Precision Peaks' most popular carvings are the 14ers. He makes two sizes of each of Colorado's 14,000-foot peaks that sell for $30 and $90. Other top sellers include carvings of Glenwood Canyon and Rocky Mountain National Park. He's also created everything from Mt. Everest to Yosemite Valley, as well as beetlekill replicas of dozens of ski resorts.
But the majority of Precision Peaks' revenue comes from custom projects that typically run about $200 to $600. Some standouts include large renditions of the Dolomites in Italy and the Sneffels and Sawatch ranges in Colorado. The last one, a mantle-top carving, was commissioned as a gift to a U.S. senator.
After a customer inquires about a specific piece, Frykholm develops a 3D model to share and makes the necessary tweaks to the design before firing up the ShopSabre. "The data is free from the USGS and the European data is free," he says. "I've never paid for data."
After the CNC machine is finished carving, he spends a little time sanding and otherwise finishing the piece, and uses a laser engraver to add the name of the mountain and custom inscriptions.
He sources planks of beetlekill from Hester's Lumber in Kremmling, and his largest pieces are typically 14 by 17 inches, and about 4 inches high. "The limiting factor becomes the size of the piece of wood," he says. "They're special, they're one of a kind, and that's what makes it fun."
But the smaller catalog pieces provide a baseline for the business. "My bread and butter is the desktop carving," notes Frykholm. After summiting a 14er or skiing a double black diamond, customers "love to celebrate their success."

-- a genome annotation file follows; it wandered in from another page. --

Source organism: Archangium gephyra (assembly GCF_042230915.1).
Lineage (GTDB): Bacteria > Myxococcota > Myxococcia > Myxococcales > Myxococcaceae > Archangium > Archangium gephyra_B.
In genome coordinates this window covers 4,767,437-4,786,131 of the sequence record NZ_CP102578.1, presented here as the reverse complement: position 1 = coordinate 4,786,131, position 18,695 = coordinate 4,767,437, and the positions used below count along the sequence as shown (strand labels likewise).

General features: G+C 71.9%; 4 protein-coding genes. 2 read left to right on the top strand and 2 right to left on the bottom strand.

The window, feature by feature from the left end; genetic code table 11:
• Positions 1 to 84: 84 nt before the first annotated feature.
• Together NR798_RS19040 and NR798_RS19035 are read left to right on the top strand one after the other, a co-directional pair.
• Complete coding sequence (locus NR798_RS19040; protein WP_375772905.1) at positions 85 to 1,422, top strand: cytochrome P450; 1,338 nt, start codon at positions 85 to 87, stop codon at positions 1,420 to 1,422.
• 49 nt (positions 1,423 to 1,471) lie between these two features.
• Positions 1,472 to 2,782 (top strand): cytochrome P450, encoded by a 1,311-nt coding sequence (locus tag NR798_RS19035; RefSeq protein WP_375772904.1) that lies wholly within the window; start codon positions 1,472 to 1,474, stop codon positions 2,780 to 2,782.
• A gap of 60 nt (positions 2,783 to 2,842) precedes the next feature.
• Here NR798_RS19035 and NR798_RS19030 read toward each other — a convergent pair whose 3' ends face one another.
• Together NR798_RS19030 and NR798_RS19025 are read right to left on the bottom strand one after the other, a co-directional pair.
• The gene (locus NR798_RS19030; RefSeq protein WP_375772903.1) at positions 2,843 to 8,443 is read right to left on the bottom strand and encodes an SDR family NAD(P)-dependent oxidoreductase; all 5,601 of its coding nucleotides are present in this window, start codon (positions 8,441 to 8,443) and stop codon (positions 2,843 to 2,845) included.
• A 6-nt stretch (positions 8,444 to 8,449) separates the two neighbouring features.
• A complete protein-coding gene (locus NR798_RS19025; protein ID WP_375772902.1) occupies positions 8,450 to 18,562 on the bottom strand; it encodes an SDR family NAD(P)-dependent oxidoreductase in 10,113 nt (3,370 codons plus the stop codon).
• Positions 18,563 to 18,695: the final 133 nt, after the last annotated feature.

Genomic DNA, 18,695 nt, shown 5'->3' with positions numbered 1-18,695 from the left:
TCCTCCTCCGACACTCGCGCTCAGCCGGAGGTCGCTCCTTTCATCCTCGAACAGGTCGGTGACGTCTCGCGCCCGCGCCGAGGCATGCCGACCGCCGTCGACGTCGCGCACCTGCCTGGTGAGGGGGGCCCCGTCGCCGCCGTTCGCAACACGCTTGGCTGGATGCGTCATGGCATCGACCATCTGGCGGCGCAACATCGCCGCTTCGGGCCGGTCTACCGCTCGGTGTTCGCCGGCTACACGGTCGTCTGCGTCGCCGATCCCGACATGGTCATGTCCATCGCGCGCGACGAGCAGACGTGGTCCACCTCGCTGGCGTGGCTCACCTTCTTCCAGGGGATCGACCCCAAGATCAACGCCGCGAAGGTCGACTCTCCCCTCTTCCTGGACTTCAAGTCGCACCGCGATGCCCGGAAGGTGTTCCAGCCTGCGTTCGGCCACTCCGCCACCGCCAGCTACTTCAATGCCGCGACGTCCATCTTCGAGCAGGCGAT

He'd need bigger machines, bigger pieces of wood, and some human help in order to go bigger and make installation pieces for ski lodges or museums. And he doesn't see his peaks as a good fit for mass production, largely because of the beetlekill's varying appearance. "We want the wood to speak for itself," he says. That means each carving is unique -- with different coloring and knots in the wood. "If I ship 100 Mt. Elberts to the REI store, what's going to stop them from saying, 'I can't sell these, they don't have that beautiful blue in them'?"
Challenges: Hiring as demand grows. "That's definitely a challenge on the horizon," says Frykholm. "I can't grow much bigger without needing help." He adds, "How do you, A, find that person, and, B, how do you figure out taxes and worker's compensation and all that? I know that's around the corner, but how am I going to navigate that?"
There's another impending challenge. "Eventually, I'm going to outgrow the space I have," says Frykholm of his cellar shop. "The dream would be to have a more modern workspace." In Leadville, that's not easy to find. "The housing and industrial stock up here is old," he says. "You can't just plug a CNC machine into an outlet that was wired during World War II."
Opportunities: "I think the biggest possible growth opportunity is to somehow figure out the marketing on the Front Range," says Frykholm. "There are so many people on the Front Range who spend their weekends climbing 14ers. Each one of those people is exactly my target market." He's got one on display at a local coffee shop, but otherwise hasn't invested in much marketing. Customers often grab a card from the display model, then later reach out to Frykholm for one of their own.
Needs: Besides needing an employee and possibly a new space, Frykholm says he's close to needing a second CNC machine. But there's a chicken to that egg: "I do not have space for it right now."